As the cyberattack on the Ukraine grid showed the world, electric utilities are the new target for cyber terrorism. A survey conducted by the website Utility Drive reflects the industry’s rapidly growing concern. In 2015 and 2016, utilities ranked threats from physical and cyberattacks as their sixth largest challenge. In 2017, these threats jumped to number one.
As cyberattacks on the grid become more common and more successful, the power industry is actively looking to understand and reduce their vulnerabilities. My research has identified three areas that offer practical risk reduction against this growing threat.
Modernize cyber defenses
The power industry is highly regulated. Among other things, this regulation includes specific requirements for cybersecurity. This is one of the reasons the industry ranks highly in terms of its security processes. The problem is that achieving these clearly laid out security guidelines gives regulators and utility execs a false sense of safety. Cybersecurity is a lot more like a fencing match than building a castle wall – the threats are constantly shifting and there is no single solution that keeps you safe. For example, while utilities lead other industries in many areas of security, they come up short in others. A survey by Cisco shows that utilities trail other industries with only 33% of utility respondents saying they use access control and authorization security measures.
An industry insider shared a story that illustrates a particularly challenging part of securing electric grids. He told me a well-respected utility he worked with had purchased a suite of advanced cyber defense tools. The company had successfully piloted the tools in several plants. The C-level execs signed the contract and told their staff to roll it out to all their plants. The execs checked the box and thought they were done. Unfortunately, it turns out that utilities are very decentralized. The decisions about how and when to implement cyber technology are actually made at each individual plant. He said plants have a lot of competing priorities and often lack sophisticated IT personnel. The cyber defense tool vendor was left with a large contract but no ability to deploy their tools. Most of the plants were dragging their feet. Even after a year, almost no new deployments had followed the pilots. The exec thought they were secure but the utility remained as vulnerable as ever.
Corporations love to limit the number of vendors. It simplifies their operations and training.
It maximizes their volume discounts. It makes managing spare parts easier. Utilities are no different. This is why the Ukraine grid operator had the same industrial control computers at each of the 30 substations that got hacked. This is also the reason that most of the US utilities use the same controller, too.
This approach makes sense from an operations and cost savings point of view. The problem is that hackers love this. All they have to do is get their hands on one of these popular controllers. They can take it apart, figure out how it works, and find its vulnerabilities. Once discovered, their hacking tactics will work across the world.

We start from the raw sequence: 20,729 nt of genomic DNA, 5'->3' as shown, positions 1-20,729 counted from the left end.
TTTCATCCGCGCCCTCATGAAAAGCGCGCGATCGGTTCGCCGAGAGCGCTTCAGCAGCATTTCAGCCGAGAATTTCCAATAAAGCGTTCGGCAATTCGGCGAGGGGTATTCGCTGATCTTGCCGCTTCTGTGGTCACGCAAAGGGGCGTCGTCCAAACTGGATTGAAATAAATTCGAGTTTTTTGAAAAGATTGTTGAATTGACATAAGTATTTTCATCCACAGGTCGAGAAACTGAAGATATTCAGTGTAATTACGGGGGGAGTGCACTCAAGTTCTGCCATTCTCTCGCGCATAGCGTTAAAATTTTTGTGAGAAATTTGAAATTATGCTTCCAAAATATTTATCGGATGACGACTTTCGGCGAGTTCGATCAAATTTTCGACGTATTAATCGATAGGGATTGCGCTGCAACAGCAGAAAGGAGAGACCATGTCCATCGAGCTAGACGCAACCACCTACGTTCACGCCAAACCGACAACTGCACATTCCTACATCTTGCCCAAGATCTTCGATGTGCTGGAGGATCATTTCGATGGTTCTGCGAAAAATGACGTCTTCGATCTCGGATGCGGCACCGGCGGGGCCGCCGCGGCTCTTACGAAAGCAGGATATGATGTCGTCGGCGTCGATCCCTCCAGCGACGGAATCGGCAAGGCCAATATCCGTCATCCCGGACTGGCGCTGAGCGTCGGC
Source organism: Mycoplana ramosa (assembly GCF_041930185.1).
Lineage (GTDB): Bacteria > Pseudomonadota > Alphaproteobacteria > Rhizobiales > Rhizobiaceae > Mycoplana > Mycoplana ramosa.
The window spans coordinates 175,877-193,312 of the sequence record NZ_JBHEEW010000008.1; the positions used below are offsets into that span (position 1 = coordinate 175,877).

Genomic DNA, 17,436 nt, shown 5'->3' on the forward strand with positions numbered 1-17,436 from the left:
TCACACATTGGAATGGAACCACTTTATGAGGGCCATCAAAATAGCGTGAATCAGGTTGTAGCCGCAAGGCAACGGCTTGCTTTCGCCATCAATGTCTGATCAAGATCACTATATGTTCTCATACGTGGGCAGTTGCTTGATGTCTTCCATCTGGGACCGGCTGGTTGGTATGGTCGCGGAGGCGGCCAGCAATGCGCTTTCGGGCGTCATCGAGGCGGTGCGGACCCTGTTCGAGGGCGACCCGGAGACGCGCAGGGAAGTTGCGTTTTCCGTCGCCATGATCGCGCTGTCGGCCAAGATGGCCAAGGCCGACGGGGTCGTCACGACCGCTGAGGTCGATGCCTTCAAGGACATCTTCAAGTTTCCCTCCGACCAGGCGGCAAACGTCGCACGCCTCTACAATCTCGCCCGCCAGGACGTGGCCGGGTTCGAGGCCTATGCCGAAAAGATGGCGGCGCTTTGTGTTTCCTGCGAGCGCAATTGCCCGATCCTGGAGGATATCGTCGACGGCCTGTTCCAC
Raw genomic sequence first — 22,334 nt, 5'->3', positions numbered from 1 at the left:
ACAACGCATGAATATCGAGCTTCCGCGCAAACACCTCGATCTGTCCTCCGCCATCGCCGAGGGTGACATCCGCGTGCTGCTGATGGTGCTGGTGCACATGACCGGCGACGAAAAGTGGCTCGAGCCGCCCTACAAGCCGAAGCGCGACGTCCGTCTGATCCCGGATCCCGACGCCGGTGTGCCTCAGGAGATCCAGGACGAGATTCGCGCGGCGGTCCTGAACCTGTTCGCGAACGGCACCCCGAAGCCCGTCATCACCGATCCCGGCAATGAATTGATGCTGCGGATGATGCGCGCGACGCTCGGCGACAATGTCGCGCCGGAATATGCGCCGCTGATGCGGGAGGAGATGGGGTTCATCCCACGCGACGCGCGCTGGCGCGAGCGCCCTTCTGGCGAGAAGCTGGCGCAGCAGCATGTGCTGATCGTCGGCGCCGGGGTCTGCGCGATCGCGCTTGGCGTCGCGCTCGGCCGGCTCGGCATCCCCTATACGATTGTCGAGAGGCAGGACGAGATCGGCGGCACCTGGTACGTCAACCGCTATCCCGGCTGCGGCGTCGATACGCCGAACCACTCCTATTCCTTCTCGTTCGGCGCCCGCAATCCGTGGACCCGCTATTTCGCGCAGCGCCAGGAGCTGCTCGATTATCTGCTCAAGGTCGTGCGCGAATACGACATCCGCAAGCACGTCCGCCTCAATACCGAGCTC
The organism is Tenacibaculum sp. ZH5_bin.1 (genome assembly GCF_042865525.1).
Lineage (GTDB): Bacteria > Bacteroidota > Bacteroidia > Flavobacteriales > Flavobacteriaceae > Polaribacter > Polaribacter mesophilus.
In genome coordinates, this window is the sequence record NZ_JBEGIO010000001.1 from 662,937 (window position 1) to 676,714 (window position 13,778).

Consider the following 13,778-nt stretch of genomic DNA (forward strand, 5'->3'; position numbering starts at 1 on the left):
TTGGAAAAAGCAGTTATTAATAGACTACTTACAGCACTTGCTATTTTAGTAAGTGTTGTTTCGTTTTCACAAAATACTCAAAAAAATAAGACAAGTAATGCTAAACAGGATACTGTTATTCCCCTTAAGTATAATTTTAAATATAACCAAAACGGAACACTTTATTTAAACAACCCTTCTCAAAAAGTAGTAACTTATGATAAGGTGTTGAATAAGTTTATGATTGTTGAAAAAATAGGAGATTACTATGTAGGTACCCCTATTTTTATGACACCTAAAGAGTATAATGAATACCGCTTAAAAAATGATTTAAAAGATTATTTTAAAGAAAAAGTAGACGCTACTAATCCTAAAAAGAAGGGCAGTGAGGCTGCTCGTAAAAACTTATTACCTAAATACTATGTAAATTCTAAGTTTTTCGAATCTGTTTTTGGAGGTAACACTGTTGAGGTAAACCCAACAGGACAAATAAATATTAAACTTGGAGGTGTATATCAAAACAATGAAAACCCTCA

The best defense is to simply use different suppliers and different hardware. This raises the costs and time hackers have to invest to find vulnerabilities. Imagine if those 30 Ukraine substations used 5 different controllers. If hackers had to work five times harder to take out those 30 substations, they might have narrowed the impact of their attack or even decided it was too much trouble to bother.
Embrace local energy
To hackers, giant power plants and huge corporations look like sitting ducks with targets on their back. These monolithic entities are like virtual Walmarts – once you get through the door, you can get pretty much anything you want. The best way to reduce cyberattacks is to shift away from the century-old model of the centralized grid. Fortunately, this is already happening. The industry is rapidly embracing distributed generation, or what we call Local Energy. While DG is being done largely for resiliency, cleaner energy, and cost savings, it also makes the grid more secure.
Let me explain.
Imagine the grid as a wall of balloons.
Today’s grid is like a small number of very large balloons. Each big balloon is like a utility or a large group of substations. Each balloon provides power for the communities around it. Hackers love this.
Now imagine a different kind of grid.
Imagine a local energy grid with many smaller balloons, all interconnected. Together, these small balloons are still serving the same number of customers. These smaller balloons provide a much smaller point of attack.
Taking out one balloon or even a handful has a proportionately much smaller impact on the overall grid.
The Freeing Energy perspective
The security industry has a saying:
There are two kinds of organizations. Companies that know they’ve been hacked and companies that haven’t yet figured out that they’ve been hacked.
Their point is that everyone has been hacked, even if they don’t know it.
As security breaches flood the news, it’s clear that determined hackers can get inside any computer system they target. The best cyber defense strategy goes beyond just trying to keep hackers out. It’s also necessary to design the system so that, when hackers do get in, they can do the least damage. Interconnected local energy systems make hackers work much harder to take down a good portion of the grid. And, coupled with applying industry best-practices to cyber defense, utilities have a real shot at keeping outages contained and short term.